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Br. Keith Nelson

2 Samuel 11:1-17 & Mark 4:26-34

I am haunted by a vivid memory: a lush, green vine consuming a tractor, an abandoned car, a telephone pole, and even a small house. The vine is kudzu, a species innocently introduced to the southern U.S. in the late 1800’s from Japan. Now known as “the vine that ate the south,” kudzu is an aggressively invasive species, often growing a foot in a single day. My vivid memory stems from seeing this vine for the first time at age nine, when my family relocated to Alabama from New Jersey. On one stretch of highway, I gawked at the shape of a tractor, an abandoned car, a telephone pole, and then a small house clearly visible beneath the lush foliage. I silently wondered if our new house would eventually suffer the same fate. 

Sin is not unlike kudzu on an untended stretch of highway. In the second book of Samuel, we encounter a passage that is notoriously timeless in its relevance. A simple stroll and a lingering glance in the direction of the unknowing, innocent Bathsheba prove fatal. So much harm grown from a single, tragically misguided decision, to act on his tempting thoughts in flagrant abuse of his power as king. David’s sin rapidly multiplies in a sequence of events leading to worse and worse consequences. An innocent woman’s life is changed forever, and a good man is put to death by the king whose interests he was fighting to defend. 

When the uncontainable consequences of sin – our own, or those of others – bloom into a tangled, mangled mess in our own lives, we may rightly wonder if a humble mustard seed can make any difference. But the good news is that black mustard (brassica nigra), most probably the kind of mustard to whose seeds Jesus compares the kingdom, is an invasive species in its own right. This plant can grow up to six feet, the size of a fig tree, and was prohibited in Jewish gardens because it would rapidly overrun the other plants. Jesus may be cleverly evoking a passage from Ezekiel, which speaks of God’s exaltation of Israel as the transplanting of a cedar:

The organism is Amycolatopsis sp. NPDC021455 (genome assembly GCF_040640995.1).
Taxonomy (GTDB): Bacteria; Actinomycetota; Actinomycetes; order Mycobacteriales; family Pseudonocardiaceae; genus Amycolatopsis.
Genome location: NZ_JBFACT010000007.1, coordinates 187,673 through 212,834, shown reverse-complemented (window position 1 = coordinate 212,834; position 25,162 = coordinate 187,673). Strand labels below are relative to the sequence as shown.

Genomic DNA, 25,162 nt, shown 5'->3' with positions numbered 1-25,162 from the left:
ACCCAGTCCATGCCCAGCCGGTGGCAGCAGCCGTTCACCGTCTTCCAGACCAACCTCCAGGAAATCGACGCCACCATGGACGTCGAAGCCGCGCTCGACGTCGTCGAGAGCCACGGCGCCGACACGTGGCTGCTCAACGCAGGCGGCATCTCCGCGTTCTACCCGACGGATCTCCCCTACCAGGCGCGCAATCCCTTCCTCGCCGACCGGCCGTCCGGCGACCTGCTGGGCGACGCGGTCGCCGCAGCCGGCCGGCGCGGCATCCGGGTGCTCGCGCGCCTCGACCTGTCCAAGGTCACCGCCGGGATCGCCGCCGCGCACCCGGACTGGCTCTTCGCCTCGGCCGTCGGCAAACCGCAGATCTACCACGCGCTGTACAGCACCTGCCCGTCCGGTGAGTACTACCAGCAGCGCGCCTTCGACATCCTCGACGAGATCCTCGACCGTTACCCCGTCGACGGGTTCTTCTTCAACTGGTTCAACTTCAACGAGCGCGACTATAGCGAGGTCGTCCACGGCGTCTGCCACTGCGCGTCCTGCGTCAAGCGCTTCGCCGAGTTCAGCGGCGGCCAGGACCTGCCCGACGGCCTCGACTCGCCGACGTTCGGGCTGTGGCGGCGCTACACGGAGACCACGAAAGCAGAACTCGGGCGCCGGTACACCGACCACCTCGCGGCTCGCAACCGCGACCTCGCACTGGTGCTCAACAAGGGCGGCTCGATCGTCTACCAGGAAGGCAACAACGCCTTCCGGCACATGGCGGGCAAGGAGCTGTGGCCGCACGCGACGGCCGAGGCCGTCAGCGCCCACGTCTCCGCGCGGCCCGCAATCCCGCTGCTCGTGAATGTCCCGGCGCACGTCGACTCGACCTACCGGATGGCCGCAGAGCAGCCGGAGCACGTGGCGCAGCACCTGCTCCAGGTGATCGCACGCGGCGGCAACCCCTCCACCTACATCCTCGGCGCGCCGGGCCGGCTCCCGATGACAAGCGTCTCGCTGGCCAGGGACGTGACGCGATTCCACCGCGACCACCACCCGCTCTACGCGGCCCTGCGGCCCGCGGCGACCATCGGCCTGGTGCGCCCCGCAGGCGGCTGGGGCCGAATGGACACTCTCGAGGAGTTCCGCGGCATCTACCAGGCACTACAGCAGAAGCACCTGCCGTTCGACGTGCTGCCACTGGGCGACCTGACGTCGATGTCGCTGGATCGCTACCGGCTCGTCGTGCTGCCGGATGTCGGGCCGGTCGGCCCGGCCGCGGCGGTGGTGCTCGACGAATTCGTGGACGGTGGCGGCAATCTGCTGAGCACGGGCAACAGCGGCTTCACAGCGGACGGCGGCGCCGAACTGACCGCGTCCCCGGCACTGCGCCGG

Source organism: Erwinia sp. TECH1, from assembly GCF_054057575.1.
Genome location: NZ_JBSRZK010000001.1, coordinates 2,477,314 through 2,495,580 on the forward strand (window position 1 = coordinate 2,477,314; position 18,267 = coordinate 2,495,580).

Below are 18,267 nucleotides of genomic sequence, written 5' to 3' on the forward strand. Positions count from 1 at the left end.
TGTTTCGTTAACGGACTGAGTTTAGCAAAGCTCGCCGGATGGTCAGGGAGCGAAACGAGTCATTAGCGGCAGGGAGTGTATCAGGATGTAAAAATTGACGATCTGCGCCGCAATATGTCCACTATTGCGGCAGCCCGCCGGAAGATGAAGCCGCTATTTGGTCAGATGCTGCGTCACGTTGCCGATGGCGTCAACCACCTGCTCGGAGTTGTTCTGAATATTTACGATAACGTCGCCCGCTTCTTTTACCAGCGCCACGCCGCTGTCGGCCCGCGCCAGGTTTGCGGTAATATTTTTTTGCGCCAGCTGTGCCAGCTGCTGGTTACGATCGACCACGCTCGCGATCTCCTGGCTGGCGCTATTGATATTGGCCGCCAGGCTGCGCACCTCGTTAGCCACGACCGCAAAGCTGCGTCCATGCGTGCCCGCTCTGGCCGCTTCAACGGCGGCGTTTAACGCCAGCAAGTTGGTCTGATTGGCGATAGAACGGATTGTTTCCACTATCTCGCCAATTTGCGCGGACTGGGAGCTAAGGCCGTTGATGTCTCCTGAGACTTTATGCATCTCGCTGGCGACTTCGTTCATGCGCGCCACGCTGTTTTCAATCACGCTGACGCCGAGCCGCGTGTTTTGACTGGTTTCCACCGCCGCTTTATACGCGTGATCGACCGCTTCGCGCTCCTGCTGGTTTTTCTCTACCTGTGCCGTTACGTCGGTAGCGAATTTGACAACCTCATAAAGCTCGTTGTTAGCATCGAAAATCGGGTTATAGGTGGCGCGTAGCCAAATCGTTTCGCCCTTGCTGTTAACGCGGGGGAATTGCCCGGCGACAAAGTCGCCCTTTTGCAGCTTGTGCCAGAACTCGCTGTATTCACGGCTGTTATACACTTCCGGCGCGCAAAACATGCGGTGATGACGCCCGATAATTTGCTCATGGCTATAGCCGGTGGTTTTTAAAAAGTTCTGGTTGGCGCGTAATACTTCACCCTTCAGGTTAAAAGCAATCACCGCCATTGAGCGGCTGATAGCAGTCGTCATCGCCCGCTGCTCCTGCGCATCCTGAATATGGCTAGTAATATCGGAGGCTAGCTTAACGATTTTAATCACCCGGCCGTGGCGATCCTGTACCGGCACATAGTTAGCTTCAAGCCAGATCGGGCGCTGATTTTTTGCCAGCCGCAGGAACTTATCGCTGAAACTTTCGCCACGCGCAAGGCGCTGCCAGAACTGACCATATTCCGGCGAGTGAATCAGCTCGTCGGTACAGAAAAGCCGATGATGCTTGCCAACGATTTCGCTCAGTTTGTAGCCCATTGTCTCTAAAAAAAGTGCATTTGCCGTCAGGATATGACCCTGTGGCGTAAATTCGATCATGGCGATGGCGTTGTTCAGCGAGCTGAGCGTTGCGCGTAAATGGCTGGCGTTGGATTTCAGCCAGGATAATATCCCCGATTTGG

On the mountain height of Israel

   I will plant it,
in order that it may produce boughs and bear fruit
and become a noble cedar.
Under it every kind of bird will live;
   in the shade of its branches will nest
   winged creatures of every kind.

A mustard shrub is not a majestic cedar tree, but perhaps in this it has its advantage: a tiny seed yields a humble but hearty plant that is hardly containable once it takes root. To be a citizen of the kingdom of God is not to be a sovereign, but in fact far more: to spread the good news as far as the curse is found, and to enable its growth in human hearts as deep as the sin of Adam has seeped.

There is a key detail in scripture, as small as a mustard seed of a white kudzu blossom that acts like a translator between these two passages: it is Matthew’s genealogy of Jesus. This long list of Jesus’s ancestors includes a single line that evokes volumes: “And David was the father of Solomon by the wife of Uriah.” Bathsheba is not mentioned by name, which is lamentable in its own right. But her original spousal relationship to Uriah evokes, in this unlikeliest of places, David’s chain of sinful actions. These actions – objectively wrong, displeasing to God, violating and traumatizing of Bathsheba, fatal for the loyal and honest Uriah, and with dire consequences that will haunt David’s footsteps – all this is a mangled, tangled mess. And it is precisely all this that is turned, transmuted, maybe even composted by God, in God’s time and by God’s mysterious ways, into our good and our glory.

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